That the obligation of Harold Lejeune expressed herein is contractual in nature and is not a mere recital and may be enforced by specific performance or other legal relief."

On August 13, 1985, the trial court rendered a judgment of separation based on mutual fault, which was supported by the testimonial evidence at the hearing on the judgment of separation. In reliance on the judicially recognized stipulation Mrs. Lejeune acquiesced in mutual fault. Additionally, the judgment recognized "a partial division of the community property allocating to Hazel Marie Trosclair Lejeune her community interest in the retirement account received by Harold Lejeune from the Louisiana Assessor's Retirement Fund," in the amount of $1,172.82.

In compliance with the trial court's partition, Mr. Lejeune advanced Mrs. Lejeune $1,172.82 out of the retirement check, which he received in the middle of the month. For some reason, after paying Mr. Lejeune for more than two years, the Louisiana Assessor's Retirement Fund sought an opinion from the attorney general on whether Mr. Lejeune was eligible to receive retirement benefits while he continued to work in the Assessor's Office as a special consultant. The attorney general's office rendered an opinion on August 27, 1987, "that a retiree of the Fund who is performing work for the office from which he retired pursuant to a contract with that office is not eligible to receive his retirement benefit from the Fund while performing such work." The Fund immediately notified Mr. Lejeune that he was ineligible and shortly thereafter stopped the monthly payments. The value of Mr. Lejeune's retirement account continues to increase.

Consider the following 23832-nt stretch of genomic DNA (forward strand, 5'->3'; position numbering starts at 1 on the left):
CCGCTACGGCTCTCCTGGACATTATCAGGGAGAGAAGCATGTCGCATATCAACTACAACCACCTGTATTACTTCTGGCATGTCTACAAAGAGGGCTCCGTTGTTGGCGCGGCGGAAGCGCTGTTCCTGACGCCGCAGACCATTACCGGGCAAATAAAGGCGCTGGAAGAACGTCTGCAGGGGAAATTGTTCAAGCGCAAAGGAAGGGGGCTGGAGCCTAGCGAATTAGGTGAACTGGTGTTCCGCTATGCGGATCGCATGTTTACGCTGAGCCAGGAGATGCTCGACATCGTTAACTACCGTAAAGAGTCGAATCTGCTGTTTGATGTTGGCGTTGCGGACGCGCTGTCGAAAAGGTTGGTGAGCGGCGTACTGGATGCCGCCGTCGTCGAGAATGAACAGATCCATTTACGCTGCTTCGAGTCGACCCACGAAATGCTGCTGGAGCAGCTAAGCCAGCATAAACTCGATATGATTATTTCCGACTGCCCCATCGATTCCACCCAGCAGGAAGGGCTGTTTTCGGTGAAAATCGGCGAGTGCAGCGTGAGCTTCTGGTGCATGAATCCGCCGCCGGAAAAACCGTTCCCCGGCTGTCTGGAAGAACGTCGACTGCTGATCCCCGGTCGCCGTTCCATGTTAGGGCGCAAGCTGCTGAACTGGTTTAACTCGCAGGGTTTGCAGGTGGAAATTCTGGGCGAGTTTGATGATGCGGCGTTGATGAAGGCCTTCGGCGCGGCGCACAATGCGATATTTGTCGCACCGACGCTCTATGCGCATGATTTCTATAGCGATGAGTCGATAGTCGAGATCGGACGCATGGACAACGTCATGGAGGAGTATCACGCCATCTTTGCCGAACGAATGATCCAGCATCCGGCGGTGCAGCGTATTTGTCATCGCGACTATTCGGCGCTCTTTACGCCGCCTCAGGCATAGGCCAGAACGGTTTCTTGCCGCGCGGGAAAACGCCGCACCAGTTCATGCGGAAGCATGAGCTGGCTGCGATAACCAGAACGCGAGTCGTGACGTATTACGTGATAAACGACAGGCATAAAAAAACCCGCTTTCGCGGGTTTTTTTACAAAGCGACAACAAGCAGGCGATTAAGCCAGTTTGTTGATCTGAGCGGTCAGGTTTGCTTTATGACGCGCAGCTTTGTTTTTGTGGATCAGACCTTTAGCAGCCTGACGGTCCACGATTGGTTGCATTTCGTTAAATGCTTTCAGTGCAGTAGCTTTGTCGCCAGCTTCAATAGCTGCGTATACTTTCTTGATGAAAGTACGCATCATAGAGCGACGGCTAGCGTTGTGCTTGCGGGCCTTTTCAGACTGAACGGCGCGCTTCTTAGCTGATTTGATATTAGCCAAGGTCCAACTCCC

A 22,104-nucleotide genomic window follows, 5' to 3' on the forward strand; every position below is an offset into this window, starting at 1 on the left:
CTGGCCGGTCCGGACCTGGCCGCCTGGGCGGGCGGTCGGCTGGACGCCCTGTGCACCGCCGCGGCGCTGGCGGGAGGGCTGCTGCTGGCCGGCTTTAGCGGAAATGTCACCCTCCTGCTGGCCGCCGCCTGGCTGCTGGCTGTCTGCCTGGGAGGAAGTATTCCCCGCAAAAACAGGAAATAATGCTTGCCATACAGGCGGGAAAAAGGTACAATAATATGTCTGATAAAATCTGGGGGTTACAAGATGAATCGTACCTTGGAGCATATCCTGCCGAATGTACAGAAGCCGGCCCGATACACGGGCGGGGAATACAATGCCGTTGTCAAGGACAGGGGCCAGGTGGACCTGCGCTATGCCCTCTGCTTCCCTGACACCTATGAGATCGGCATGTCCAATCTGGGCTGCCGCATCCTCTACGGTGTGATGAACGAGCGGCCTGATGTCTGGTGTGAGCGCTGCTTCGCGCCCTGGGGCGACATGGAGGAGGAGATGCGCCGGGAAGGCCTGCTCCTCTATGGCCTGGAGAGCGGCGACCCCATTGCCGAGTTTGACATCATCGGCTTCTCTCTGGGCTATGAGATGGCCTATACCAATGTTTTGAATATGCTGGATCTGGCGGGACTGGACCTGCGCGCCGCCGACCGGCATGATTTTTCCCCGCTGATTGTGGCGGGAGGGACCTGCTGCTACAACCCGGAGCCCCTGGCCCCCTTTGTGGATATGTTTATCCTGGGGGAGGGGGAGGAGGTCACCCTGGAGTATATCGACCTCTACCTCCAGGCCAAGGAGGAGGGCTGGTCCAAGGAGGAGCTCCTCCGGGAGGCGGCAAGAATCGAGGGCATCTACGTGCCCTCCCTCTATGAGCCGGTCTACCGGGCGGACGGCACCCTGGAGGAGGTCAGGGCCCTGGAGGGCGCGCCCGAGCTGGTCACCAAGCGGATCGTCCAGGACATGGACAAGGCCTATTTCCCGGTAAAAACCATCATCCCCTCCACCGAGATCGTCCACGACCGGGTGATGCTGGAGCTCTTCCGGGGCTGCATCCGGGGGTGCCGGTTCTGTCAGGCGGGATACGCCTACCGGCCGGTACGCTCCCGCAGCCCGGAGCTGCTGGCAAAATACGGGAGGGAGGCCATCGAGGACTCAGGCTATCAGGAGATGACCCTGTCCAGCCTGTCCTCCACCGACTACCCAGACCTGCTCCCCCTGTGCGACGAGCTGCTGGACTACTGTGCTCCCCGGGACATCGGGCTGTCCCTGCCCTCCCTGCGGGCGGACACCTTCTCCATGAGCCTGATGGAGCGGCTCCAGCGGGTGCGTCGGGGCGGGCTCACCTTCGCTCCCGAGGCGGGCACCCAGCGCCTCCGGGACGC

To avoid litigation of alimony pendente lite, Mr. Lejeune continued payments of $1,172.82 monthly until the judgment of divorce in January of 1991. On May 24, 1991, Mrs. Lejeune filed this rule praying that either: 1) Mr. Lejeune force the Fund to pay Mrs. Lejeune $1,172.82 monthly; or 2) Mr. Lejeune himself pay Mrs. Lejeune $1,172.82; or, alternatively, 3) Mr. Lejeune should pay post divorce alimony.

In a judgment filed April 21, 1992, the trial court enforced "the contractual obligation of Harold Lejeune to facilitate the remittance of $1,172.82 monthly to Hazel Marie Trosclair Lejeune." The judgment ordered Mr. Lejeune to pay Mrs. Lejeune $1,172.82 per month from the date of the discontinuance of these monthly payments, which was January 3, 1991, and $1,172.82 monthly thereafter, or in the alternative, to pay her the amount due in arrears and prospectively to take such action as may be necessary to have the Louisiana Assessor's Retirement Fund remit directly to Hazel Marie Trosclair Lejeune the sum of $1,172.82 per month."


Mr. and Mrs. Lejeune seek different interpretations of the contractual stipulations previously quoted. Our Civil Code provides that interpretation of a contract is the determination of the common intent of the parties. When the words of a contract are clear and explicit and lead to no absurd consequences, no further interpretation may be made in search of the parties intent. The words of a contract must be given their generally prevailing meaning. Each provision in a contract must be interpreted in light of the other provisions so that each is given the meaning suggested by the contract as a whole. LSA-C.C. Arts. 2045-2047, 2050. It should be further noted that in the chapter on interpretation of contracts, our Civil Code says that equity is based on the principles that no one is allowed to take unfair advantage of another and that no one is allowed to enrich himself unjustly at the expense of another. LSA C.C. Art. 2055.